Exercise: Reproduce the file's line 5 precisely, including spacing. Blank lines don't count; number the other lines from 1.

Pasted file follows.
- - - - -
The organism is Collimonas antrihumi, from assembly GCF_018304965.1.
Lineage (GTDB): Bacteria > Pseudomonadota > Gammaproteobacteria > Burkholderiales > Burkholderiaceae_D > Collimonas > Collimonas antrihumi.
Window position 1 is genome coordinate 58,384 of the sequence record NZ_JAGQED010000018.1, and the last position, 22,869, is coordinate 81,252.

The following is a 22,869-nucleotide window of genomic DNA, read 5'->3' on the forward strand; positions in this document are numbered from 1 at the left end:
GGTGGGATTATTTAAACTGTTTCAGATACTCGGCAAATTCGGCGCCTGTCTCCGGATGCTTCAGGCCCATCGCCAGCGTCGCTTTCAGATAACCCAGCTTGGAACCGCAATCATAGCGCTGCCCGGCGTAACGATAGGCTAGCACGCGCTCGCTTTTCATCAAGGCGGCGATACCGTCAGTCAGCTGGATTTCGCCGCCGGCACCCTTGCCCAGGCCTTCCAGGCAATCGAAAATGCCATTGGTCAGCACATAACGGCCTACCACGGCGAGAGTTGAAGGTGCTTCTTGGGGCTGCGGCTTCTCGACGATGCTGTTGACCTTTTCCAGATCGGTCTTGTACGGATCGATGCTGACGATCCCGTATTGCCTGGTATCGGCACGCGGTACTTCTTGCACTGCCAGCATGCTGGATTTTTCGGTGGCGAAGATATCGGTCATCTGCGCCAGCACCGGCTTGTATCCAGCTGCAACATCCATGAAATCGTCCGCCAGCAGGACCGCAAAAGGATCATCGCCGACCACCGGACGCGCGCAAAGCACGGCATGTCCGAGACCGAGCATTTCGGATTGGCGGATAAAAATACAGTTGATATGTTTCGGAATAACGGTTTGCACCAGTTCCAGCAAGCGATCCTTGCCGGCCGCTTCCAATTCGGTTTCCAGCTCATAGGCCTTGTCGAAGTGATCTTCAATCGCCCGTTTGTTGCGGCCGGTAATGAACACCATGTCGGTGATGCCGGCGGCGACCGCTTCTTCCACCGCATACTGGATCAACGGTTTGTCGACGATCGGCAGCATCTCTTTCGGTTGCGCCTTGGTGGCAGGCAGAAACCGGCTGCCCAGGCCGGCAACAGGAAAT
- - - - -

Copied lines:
GGTGGGATTATTTAAACTGTTTCAGATACTCGGCAAATTCGGCGCCTGTCTCCGGATGCTTCAGGCCCATCGCCAGCGTCGCTTTCAGATAACCCAGCTTGGAACCGCAATCATAGCGCTGCCCGGCGTAACGATAGGCTAGCACGCGCTCGCTTTTCATCAAGGCGGCGATACCGTCAGTCAGCTGGATTTCGCCGCCGGCACCCTTGCCCAGGCCTTCCAGGCAATCGAAAATGCCATTGGTCAGCACATAACGGCCTACCACGGCGAGAGTTGAAGGTGCTTCTTGGGGCTGCGGCTTCTCGACGATGCTGTTGACCTTTTCCAGATCGGTCTTGTACGGATCGATGCTGACGATCCCGTATTGCCTGGTATCGGCACGCGGTACTTCTTGCACTGCCAGCATGCTGGATTTTTCGGTGGCGAAGATATCGGTCATCTGCGCCAGCACCGGCTTGTATCCAGCTGCAACATCCATGAAATCGTCCGCCAGCAGGACCGCAAAAGGATCATCGCCGACCACCGGACGCGCGCAAAGCACGGCATGTCCGAGACCGAGCATTTCGGATTGGCGGATAAAAATACAGTTGATATGTTTCGGAATAACGGTTTGCACCAGTTCCAGCAAGCGATCCTTGCCGGCCGCTTCCAATTCGGTTTCCAGCTCATAGGCCTTGTCGAAGTGATCTTCAATCGCCCGTTTGTTGCGGCCGGTAATGAACACCATGTCGGTGATGCCGGCGGCGACCGCTTCTTCCACCGCATACTGGATCAACGGTTTGTCGACGATCGGCAGCATCTCTTTCGGTTGCGCCTTGGTGGCAGGCAGAAACCGGCTGCCCAGGCCGGCAACAGGAAAT